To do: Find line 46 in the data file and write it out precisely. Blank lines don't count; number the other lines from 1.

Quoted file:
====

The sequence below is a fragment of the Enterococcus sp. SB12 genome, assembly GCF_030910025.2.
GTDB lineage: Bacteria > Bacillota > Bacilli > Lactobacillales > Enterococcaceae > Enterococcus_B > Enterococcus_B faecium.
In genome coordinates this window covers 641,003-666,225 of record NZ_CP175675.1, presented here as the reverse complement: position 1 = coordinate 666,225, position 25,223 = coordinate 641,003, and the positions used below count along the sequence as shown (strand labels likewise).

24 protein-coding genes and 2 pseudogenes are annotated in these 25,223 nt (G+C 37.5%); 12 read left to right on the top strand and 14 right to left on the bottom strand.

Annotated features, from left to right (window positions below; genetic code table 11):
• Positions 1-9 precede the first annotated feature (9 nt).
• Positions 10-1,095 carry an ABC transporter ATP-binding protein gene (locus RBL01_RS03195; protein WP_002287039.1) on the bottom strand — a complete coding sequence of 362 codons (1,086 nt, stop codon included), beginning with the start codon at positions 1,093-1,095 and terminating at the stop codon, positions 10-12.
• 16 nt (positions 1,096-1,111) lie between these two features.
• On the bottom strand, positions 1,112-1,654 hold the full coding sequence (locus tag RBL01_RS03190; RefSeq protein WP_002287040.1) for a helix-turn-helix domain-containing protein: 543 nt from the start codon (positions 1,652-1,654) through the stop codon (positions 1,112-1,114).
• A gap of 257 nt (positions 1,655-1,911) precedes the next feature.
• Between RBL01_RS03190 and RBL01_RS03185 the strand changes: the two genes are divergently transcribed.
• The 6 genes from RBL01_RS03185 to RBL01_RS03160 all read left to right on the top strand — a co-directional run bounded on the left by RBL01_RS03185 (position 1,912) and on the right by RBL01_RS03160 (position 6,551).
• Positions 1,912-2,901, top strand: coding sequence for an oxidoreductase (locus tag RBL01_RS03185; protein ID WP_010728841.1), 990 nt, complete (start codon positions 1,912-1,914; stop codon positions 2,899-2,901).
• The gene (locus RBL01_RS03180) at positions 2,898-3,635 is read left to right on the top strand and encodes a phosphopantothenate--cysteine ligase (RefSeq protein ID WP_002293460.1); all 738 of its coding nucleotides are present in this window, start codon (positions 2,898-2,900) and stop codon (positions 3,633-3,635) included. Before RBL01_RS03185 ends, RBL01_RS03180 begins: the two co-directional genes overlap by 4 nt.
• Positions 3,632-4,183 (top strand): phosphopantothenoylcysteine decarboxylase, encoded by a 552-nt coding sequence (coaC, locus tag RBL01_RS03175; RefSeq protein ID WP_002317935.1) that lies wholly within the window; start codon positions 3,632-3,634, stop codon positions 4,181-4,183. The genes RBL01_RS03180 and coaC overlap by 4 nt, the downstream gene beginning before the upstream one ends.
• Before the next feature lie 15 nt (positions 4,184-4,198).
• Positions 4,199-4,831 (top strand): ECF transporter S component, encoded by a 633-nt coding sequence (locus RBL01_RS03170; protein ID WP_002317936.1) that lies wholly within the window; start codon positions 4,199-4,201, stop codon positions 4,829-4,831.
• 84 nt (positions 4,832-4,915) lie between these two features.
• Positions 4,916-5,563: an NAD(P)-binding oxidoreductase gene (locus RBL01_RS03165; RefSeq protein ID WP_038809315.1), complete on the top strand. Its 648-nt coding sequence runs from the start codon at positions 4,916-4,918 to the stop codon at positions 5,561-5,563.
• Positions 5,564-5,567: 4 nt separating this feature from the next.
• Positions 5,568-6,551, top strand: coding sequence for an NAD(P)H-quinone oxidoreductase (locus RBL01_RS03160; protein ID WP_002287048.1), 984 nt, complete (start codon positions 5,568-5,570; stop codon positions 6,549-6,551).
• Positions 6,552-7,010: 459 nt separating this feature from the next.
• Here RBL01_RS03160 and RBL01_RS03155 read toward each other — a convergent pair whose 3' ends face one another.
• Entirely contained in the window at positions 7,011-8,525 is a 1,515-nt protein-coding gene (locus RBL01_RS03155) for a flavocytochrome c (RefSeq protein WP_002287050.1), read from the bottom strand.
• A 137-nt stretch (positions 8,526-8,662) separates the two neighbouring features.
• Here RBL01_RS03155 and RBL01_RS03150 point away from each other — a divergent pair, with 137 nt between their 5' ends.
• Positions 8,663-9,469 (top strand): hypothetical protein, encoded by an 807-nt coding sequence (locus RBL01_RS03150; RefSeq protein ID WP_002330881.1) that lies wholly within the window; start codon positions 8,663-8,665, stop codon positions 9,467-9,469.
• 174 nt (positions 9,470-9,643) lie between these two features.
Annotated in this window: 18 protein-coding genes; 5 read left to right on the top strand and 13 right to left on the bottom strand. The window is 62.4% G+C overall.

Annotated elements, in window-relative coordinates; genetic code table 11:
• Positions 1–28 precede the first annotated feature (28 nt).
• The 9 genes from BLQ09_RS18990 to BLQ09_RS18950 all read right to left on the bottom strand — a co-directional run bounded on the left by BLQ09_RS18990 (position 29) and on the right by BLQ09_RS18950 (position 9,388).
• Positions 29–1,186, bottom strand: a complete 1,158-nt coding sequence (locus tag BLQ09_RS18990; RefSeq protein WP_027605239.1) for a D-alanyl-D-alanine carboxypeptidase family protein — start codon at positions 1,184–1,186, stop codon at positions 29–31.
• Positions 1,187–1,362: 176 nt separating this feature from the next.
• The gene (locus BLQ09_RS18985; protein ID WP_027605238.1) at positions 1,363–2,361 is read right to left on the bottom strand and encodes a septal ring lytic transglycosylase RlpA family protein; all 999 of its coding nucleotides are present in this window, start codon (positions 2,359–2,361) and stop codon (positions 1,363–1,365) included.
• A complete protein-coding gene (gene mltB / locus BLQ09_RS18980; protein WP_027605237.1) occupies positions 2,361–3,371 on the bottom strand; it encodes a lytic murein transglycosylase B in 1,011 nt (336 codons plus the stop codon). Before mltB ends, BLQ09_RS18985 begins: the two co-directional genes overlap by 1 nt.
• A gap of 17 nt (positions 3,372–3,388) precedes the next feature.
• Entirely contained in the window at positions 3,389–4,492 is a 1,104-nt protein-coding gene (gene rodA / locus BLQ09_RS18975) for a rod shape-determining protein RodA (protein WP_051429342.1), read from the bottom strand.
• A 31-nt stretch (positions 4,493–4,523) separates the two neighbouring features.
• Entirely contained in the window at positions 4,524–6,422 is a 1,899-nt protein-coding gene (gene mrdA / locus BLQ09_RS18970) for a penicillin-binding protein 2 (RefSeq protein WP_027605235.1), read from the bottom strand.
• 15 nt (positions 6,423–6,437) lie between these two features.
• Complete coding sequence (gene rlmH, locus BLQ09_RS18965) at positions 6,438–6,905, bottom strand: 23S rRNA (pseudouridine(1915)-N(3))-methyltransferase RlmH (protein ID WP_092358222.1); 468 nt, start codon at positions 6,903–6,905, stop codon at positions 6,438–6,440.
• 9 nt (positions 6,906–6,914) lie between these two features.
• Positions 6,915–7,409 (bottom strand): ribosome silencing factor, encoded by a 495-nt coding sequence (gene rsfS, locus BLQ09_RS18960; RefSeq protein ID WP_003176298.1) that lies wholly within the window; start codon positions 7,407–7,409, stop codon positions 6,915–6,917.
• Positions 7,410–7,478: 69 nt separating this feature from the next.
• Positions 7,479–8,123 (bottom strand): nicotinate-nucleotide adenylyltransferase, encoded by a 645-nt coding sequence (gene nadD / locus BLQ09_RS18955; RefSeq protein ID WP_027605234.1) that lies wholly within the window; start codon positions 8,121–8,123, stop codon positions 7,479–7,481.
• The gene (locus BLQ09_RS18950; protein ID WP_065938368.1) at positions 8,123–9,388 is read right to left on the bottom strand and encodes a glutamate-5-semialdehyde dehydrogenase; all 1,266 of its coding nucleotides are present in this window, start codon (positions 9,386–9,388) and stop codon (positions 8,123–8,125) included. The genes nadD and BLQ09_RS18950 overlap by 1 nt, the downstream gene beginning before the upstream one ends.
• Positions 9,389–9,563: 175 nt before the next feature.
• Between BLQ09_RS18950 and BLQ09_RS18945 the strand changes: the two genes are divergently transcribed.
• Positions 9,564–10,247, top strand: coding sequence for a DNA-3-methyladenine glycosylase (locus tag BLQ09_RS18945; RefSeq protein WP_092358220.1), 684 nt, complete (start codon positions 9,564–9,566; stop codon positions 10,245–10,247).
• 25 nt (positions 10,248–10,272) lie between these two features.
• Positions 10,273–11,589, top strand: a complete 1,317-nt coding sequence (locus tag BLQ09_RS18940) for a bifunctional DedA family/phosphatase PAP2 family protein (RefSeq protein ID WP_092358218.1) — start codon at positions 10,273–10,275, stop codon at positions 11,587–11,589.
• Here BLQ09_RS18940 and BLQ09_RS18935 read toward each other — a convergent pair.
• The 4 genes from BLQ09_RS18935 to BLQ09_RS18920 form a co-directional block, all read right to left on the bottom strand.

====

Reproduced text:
• Positions 7,479–8,123 (bottom strand): nicotinate-nucleotide adenylyltransferase, encoded by a 645-nt coding sequence (gene nadD / locus BLQ09_RS18955; RefSeq protein ID WP_027605234.1) that lies wholly within the window; start codon positions 8,121–8,123, stop codon positions 7,479–7,481.